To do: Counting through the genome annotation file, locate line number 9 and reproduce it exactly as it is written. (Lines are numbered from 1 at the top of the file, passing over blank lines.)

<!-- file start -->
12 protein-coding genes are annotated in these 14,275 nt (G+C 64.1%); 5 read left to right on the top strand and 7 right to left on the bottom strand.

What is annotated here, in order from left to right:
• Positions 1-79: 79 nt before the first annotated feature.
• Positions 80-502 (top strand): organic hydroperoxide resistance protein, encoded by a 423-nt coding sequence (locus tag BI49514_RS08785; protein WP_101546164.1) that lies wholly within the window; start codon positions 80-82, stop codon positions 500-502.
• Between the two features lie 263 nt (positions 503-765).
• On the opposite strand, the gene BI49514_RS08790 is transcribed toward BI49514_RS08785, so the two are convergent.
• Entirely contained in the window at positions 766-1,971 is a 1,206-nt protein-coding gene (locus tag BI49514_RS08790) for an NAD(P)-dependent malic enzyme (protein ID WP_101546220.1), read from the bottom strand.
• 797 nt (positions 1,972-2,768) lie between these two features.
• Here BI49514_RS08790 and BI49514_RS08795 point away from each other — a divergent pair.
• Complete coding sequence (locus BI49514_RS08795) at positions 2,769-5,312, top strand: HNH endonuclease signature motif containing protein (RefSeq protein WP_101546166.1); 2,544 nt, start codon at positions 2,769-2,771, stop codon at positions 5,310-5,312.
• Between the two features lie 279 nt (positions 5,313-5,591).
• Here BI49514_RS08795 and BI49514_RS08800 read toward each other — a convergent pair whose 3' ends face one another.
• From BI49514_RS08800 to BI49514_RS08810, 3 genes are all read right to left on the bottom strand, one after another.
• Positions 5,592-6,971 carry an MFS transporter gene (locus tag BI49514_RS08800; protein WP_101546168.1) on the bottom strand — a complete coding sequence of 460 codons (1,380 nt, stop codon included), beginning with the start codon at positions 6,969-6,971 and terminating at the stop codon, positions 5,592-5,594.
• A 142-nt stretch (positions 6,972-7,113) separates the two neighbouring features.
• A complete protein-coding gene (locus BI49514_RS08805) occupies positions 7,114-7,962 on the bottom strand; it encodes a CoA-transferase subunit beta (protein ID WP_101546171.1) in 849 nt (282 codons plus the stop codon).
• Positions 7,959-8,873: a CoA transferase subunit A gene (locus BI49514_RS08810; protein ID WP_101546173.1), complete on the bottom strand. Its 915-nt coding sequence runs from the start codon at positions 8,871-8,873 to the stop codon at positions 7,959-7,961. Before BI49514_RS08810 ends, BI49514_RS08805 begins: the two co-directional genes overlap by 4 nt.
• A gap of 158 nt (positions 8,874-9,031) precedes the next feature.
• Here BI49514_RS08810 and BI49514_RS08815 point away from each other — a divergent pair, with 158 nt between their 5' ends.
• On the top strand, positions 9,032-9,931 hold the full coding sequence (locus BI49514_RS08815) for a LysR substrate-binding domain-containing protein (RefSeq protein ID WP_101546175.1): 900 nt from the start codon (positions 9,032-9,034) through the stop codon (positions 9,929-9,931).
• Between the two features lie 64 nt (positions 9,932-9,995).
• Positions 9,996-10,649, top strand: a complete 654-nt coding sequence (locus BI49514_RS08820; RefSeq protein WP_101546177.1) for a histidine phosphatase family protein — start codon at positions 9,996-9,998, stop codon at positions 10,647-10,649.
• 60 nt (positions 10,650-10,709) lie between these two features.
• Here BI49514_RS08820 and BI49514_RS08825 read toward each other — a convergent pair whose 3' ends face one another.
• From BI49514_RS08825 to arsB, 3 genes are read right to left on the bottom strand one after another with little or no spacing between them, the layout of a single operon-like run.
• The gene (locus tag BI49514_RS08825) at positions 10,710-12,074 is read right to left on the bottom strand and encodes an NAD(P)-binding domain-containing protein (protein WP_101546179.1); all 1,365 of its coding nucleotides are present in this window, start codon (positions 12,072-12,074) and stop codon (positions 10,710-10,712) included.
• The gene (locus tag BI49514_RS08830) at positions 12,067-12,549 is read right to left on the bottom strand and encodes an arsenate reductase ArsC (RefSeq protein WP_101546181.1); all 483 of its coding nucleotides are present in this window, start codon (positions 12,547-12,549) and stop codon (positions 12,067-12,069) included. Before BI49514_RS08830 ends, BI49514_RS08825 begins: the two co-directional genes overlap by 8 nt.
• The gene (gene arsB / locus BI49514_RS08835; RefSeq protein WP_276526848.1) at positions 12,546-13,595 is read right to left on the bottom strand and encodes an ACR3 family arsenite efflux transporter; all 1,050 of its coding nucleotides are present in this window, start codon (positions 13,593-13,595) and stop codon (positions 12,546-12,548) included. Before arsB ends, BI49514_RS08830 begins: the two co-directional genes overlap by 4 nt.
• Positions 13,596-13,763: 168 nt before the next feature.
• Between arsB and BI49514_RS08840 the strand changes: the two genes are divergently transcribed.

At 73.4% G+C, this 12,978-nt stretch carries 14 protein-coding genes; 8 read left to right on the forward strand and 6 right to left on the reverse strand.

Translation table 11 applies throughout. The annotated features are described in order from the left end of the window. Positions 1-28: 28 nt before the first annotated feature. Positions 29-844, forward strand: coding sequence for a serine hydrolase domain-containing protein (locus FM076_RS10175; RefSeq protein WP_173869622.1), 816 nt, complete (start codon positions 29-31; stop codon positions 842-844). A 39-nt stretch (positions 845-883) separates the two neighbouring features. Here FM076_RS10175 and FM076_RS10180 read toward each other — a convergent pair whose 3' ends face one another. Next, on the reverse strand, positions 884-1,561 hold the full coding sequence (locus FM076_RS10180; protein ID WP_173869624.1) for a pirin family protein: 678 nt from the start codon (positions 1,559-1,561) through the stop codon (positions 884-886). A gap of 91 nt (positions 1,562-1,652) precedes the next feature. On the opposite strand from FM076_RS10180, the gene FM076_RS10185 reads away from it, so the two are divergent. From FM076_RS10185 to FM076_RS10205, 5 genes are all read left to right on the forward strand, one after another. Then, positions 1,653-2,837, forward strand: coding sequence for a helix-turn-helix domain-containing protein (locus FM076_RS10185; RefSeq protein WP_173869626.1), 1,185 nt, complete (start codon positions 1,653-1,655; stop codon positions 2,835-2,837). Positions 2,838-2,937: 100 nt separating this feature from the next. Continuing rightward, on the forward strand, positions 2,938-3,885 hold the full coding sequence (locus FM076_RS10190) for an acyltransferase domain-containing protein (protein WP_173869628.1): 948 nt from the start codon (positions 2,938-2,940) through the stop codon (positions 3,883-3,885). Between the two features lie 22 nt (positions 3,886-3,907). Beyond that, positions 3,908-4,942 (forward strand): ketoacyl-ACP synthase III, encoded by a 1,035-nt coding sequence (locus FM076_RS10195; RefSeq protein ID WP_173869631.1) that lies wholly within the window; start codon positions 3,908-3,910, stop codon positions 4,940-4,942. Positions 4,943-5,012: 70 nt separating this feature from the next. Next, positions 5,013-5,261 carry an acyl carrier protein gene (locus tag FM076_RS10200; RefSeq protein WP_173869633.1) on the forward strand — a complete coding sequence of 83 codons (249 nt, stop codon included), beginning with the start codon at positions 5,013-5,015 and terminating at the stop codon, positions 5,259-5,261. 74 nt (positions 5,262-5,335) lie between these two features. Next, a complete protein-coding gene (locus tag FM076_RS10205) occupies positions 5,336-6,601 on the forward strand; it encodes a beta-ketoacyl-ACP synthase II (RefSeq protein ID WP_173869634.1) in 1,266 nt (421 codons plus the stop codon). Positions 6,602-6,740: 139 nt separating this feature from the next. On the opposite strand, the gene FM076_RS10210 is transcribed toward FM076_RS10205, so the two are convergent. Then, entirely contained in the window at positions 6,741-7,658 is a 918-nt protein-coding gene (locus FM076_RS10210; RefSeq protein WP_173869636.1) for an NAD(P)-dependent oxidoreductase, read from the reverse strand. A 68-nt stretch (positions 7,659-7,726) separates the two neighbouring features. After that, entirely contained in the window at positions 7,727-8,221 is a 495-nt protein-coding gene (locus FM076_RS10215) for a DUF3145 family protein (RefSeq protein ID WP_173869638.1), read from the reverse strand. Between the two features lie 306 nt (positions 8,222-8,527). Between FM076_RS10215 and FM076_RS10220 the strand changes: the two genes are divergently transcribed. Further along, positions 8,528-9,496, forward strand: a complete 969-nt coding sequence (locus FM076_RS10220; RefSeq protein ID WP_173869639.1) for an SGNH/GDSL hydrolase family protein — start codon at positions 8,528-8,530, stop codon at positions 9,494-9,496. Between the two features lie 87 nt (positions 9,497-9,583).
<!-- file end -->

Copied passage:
• Here BI49514_RS08790 and BI49514_RS08795 point away from each other — a divergent pair.